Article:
News / Europe

Croatia Holds Referendum on EU Membership

Croatian voters cast their ballots at the polling station in Zagreb, Croatia, January 22, 2012.
Croatian voters cast their ballots at the polling station in Zagreb, Croatia, January 22, 2012.
Lisa Bryant

Croats are voting Sunday on whether to join the European Union. If they approve the measure, as many expect, Croatia will become the 28th EU member - a symbolic victory for both the Balkan nation and for Brussels.

Croatia's referendum on joining the European Union comes as the block faces one of its biggest crises ever - the sovereign debt and banking problems that have migrated from one eurozone country to another.

There is a sizable chunk of Croats opposed to joining the EU. On Saturday police clashed with protesters in Zagreb at an anti-EU rally that gathered hundreds of people.

Europe's financial problems don't appear to be the main worry, as Croatia would not be joining the eurozone anytime soon.

This man says he will vote against joining the EU because politicians didn't bother to explain what the block really stands for. Other critics fear losing sovereignty to Brussels.

But polls indicate that a majority of the population will vote in favor of joining the EU. The Croatian government has been pushing the benefits of joining - an argument echoed by Balkans expert Dimitar Bechev, senior policy fellow at the European Council on Foreign Relations. 

"One is the political dividend. In the sense that Croatia is not only recognized as part of a democratically stable and advanced part of Europe, but also that it gets a voice in all institutions in Brussels," said Bechev.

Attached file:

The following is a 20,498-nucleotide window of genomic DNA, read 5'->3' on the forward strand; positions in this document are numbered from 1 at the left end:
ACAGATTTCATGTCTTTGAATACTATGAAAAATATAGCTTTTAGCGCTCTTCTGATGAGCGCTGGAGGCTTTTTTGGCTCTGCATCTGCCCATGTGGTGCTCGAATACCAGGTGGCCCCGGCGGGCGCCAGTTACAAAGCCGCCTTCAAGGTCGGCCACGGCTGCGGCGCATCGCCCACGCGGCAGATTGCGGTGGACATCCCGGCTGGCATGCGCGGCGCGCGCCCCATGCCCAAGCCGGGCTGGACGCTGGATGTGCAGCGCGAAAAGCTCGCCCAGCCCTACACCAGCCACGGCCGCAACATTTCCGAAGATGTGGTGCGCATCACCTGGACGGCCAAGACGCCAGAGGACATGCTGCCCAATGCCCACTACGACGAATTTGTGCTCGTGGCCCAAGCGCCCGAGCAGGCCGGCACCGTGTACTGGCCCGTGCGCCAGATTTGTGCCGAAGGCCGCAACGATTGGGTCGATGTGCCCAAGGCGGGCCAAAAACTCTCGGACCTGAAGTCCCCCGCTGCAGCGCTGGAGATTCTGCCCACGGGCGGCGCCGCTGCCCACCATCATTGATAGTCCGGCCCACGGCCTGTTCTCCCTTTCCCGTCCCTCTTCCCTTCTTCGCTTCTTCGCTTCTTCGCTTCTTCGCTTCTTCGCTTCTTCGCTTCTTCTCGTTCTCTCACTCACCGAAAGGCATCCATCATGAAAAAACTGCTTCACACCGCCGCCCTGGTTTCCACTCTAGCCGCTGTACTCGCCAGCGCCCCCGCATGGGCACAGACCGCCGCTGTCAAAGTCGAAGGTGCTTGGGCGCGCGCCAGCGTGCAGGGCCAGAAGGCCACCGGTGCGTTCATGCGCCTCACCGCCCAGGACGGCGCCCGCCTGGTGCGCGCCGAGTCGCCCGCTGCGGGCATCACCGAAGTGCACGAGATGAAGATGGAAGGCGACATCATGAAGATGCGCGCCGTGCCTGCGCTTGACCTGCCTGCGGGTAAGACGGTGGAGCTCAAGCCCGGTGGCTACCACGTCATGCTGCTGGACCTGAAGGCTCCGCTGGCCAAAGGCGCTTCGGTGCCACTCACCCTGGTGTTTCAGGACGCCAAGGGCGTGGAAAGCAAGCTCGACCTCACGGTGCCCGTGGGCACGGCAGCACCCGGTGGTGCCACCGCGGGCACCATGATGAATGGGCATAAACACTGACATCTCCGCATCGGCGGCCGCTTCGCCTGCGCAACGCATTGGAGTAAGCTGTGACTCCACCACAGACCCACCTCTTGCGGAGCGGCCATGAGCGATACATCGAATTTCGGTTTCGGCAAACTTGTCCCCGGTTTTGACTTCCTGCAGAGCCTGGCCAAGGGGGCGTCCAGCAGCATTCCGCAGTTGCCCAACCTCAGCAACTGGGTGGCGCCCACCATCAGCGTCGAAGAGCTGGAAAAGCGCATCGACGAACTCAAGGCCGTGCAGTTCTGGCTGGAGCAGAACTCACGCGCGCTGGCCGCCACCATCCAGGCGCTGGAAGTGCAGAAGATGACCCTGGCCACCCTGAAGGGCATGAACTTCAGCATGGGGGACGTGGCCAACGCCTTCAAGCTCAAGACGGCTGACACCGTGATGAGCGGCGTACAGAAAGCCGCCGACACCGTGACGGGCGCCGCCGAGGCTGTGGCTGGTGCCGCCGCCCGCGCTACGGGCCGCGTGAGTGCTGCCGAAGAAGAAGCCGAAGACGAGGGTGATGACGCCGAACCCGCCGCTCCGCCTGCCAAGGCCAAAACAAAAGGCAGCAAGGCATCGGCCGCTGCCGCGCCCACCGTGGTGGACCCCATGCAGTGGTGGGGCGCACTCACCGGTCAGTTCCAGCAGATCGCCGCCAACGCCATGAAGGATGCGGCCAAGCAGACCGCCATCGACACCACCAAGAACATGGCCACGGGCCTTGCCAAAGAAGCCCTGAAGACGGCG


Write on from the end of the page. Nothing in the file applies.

Bechev says Croatia will also have the perks of being part of the EU's internal market. But perhaps the biggest argument for the Balkan nation, after its war of secession from the former Yugoslavia, is symbolic.

"At a very emotional level, this is a vindication of what they truly believe for a long period of time - that they belong to Europe," said Bechev. "One strand of all the ideology of independence was rejoining Europe. Of course, Croatian independence had a darker side as well."

Analysts say Croatia's membership is important for the EU as well, in part because it could help cement stability in the Balkans.

"Because there would be few developments that would be more challenging to the EU and potentially more negative than the descent of the Balkans into deep political instability," said Thomas Klau, the head of the European Council's Paris office.

If Croatia becomes the next EU member it will signal to other candidate countries, notably neighboring Serbia, that they, too, might someday be part of the bloc.

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